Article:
In recognizing Israel as a partner, Ghana must use this restoration of diplomatic ties as a moment for serious reflection so as not to be lured in future by the herd mentality to take actions that will not benefit the country in any way. I am still not sure how to explain matters, but I think that the decision to cut off ties with Israel was motivated by a herd mentality in pursuit of an agenda that had nothing but a political objective.
But Ghana can’t develop if it allows only political objectives to sway its decisions at such a level. One expects that the economic factor will be the major hallmark to guide our future decisions on whether to maintain or sever diplomatic ties with countries. If we allow only the political aspect to do so, we will achieve nothing concrete to justify that move. Our people can’t survive on mere rhetoric. They need substance, which can come from only the economic factor.
DIPLOMATIC RECOGNITION FOR LIBYAN REBEL LEADERSHIP
In this sense, then, the decision to recognize the rebel National Transitional Council (NTC) as the legitimate governing body of Libya is defensible. Apart from the reasons given by the government to justify its decision, it is obvious that Gaddafi is out of reckoning and cannot return to power to do anything in Ghana’s interest.
Despite the initial hesitation to declare its position, what the government has done now should put the lid on its position. The pendulum has swung in favour of the rebels and they need support to consolidate their hold on affairs so as to restore Libya to its status. What has happened is nothing strange to warrant any more hesitation or twitching of noses in a show of contempt. History tells us that in many countries that have had rebellions, once the rebels succeed in taking over the reins of government, they are no more rebels but something else.
The successes chalked by the Libyan rebels have overturned the table in their favour and Ghana can no more drag its feet in recognizing them. After all, they know best what they want for their country. We may still be unhappy that the West and its military machine took over the war to remove Gaddafi from power, but that’s a reality to be appreciated and lived with. The harm has already been done to the Gaddafi regime and since that harm cannot be undone, there is nothing more sensible and imperative to do now than looking ahead to give the new leaders the support they need to handle the affairs of Libya in the manner that will justify their rebellion against Gaddafi.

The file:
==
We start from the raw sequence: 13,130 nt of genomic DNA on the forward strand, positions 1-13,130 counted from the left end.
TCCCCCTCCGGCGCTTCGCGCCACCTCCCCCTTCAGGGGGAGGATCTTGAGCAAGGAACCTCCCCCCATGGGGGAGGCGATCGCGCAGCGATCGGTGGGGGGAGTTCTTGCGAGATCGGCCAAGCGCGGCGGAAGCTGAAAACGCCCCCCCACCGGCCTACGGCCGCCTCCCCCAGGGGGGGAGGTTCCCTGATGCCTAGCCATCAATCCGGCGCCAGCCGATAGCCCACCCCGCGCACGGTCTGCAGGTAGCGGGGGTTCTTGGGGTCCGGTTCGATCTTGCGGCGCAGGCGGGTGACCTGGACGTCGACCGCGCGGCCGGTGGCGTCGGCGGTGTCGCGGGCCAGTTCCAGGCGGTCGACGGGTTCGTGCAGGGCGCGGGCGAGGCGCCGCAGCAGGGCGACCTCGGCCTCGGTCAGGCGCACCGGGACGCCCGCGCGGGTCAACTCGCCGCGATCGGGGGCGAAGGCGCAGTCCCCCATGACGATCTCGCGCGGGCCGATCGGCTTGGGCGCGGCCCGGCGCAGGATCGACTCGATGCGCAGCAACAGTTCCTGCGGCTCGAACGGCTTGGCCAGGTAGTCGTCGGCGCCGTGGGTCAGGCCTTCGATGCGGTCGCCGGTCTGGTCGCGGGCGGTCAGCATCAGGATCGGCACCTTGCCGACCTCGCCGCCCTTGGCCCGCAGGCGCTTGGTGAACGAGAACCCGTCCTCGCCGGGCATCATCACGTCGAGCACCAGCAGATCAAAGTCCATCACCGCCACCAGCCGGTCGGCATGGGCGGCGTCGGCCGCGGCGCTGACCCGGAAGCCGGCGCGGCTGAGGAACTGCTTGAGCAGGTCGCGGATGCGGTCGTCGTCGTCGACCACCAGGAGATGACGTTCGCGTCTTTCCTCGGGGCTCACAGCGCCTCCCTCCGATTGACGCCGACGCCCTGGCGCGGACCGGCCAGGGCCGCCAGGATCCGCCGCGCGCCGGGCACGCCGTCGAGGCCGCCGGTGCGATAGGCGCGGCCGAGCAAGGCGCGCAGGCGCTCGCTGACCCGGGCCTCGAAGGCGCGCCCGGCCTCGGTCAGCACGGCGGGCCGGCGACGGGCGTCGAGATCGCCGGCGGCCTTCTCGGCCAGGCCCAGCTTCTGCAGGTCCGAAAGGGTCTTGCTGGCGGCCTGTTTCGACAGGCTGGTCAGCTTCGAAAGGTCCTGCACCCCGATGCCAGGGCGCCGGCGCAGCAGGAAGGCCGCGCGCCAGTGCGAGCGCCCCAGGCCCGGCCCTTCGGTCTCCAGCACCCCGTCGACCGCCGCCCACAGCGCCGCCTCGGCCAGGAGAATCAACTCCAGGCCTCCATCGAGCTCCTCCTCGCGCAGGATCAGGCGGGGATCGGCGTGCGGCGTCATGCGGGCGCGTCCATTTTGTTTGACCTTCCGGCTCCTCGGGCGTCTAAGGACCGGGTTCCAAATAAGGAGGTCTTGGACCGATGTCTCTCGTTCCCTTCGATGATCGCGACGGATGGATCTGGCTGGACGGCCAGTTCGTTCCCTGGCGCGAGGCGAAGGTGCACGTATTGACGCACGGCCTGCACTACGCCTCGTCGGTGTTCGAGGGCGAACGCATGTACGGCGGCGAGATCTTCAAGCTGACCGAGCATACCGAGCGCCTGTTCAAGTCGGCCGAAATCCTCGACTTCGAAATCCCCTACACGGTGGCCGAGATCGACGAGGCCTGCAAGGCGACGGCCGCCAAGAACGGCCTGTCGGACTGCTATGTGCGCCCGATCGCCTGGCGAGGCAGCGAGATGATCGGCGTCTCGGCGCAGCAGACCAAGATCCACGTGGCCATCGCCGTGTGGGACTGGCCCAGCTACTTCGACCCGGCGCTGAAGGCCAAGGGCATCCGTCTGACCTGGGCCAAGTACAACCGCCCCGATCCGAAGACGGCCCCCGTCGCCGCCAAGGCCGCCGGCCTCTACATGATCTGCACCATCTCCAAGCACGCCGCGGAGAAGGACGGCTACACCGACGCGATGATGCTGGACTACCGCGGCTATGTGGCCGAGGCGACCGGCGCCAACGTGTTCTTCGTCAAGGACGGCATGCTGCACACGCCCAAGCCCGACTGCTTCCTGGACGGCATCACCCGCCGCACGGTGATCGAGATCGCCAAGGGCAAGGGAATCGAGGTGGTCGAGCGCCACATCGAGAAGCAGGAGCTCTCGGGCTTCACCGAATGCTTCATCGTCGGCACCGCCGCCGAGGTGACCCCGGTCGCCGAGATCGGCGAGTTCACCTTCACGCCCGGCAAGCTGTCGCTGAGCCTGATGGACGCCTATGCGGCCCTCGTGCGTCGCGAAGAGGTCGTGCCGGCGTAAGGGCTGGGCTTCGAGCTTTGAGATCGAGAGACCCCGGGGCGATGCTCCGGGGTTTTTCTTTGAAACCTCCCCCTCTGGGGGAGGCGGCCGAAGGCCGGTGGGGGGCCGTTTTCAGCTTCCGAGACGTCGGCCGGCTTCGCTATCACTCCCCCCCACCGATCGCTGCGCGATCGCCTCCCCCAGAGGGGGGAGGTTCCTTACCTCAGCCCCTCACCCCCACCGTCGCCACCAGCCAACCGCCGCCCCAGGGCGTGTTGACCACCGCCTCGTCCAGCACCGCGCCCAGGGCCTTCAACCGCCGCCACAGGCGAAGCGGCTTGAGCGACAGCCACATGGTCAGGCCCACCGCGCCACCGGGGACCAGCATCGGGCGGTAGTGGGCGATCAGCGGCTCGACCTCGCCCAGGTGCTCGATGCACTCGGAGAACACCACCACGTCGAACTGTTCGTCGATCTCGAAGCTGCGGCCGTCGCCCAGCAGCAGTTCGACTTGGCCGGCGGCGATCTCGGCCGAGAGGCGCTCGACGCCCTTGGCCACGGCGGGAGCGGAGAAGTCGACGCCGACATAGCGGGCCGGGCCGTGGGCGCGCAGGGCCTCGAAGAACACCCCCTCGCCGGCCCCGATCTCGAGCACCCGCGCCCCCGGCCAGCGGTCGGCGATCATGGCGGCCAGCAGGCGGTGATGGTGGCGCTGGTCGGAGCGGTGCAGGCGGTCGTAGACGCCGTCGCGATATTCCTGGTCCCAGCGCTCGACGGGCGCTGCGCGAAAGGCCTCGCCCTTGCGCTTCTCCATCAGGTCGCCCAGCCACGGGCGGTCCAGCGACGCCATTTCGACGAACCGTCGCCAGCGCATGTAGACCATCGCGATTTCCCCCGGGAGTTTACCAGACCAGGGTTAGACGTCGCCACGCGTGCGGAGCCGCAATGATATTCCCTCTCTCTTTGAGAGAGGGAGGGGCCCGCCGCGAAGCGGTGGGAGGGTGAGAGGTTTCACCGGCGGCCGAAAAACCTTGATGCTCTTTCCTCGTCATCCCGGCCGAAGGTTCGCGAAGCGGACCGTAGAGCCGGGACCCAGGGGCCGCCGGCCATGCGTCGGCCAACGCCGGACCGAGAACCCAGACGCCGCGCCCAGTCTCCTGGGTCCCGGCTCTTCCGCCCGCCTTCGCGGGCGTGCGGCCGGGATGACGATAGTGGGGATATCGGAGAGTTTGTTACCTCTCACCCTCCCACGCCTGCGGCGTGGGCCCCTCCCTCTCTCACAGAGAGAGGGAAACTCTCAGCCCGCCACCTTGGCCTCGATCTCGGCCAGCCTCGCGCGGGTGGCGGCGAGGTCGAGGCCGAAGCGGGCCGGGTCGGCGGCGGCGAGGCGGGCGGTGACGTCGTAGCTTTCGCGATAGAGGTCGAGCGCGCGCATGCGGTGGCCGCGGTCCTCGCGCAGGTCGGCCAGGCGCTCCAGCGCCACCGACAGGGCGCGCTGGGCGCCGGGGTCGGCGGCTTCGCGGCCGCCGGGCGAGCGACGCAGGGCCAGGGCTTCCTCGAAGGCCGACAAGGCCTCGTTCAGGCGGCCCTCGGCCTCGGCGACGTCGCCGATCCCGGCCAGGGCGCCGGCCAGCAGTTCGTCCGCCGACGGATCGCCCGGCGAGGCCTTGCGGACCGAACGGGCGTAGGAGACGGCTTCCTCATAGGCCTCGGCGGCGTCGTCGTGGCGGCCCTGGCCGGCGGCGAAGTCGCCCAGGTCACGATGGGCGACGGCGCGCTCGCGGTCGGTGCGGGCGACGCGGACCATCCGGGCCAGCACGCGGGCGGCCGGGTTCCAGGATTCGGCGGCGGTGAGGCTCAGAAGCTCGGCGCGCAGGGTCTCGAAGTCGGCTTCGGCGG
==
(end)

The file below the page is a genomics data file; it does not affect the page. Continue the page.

At this point, the verdict is clear that the NTC has transformed itself into the administration in a post-Gaddafi era. Giving it diplomatic recognition will not only be a morale booster for it but it will also position Ghana among countries that are likely to be in Libya’s good books. Of course, we need to be there for whatever strategic benefits there might be, whether the government’s decision runs counter to the AU’s position or not.
As to whether the African Union itself will follow suit to announce the collective position of the continental body on the matter is immaterial at this stage that more than 20 of its members have already taken the wind out of its sail. We can tell that any further withholding of assent to the presence of the NTC will be only a show of anger at how the West spurned the AU’s peace-making efforts. The AU may continue to portray itself as a “cry-baby” but its instincts and disdain for the NTC will not make any impact on affairs.
What has happened so far is convincing enough to make us write Gaddafi off as a loser. He may be spitting verbal fire from his hideout but it seems the clock is fast ticking off for him to account for his many years on the throne. Sooner than later, he will face the ultimate: either being captured and taken through the rough road that the International Criminal Court has carved for him or killed in the course of resisting arrest, which will then cap it all for him as the martyr that he has chosen to make himself.
In this sense, then, Ghana has no justification to stick to a lost cause. Its decision to go along with all the other countries to recognize the NTC at the diplomatic level is the most sensible move to make now. What the government has to do hereafter is to position itself to help in any way possible in the reconstruction efforts of Libya so that conditions can become favourable again for Ghanaian workers to have the opportunity to work in Libya.
Continued in the last installment…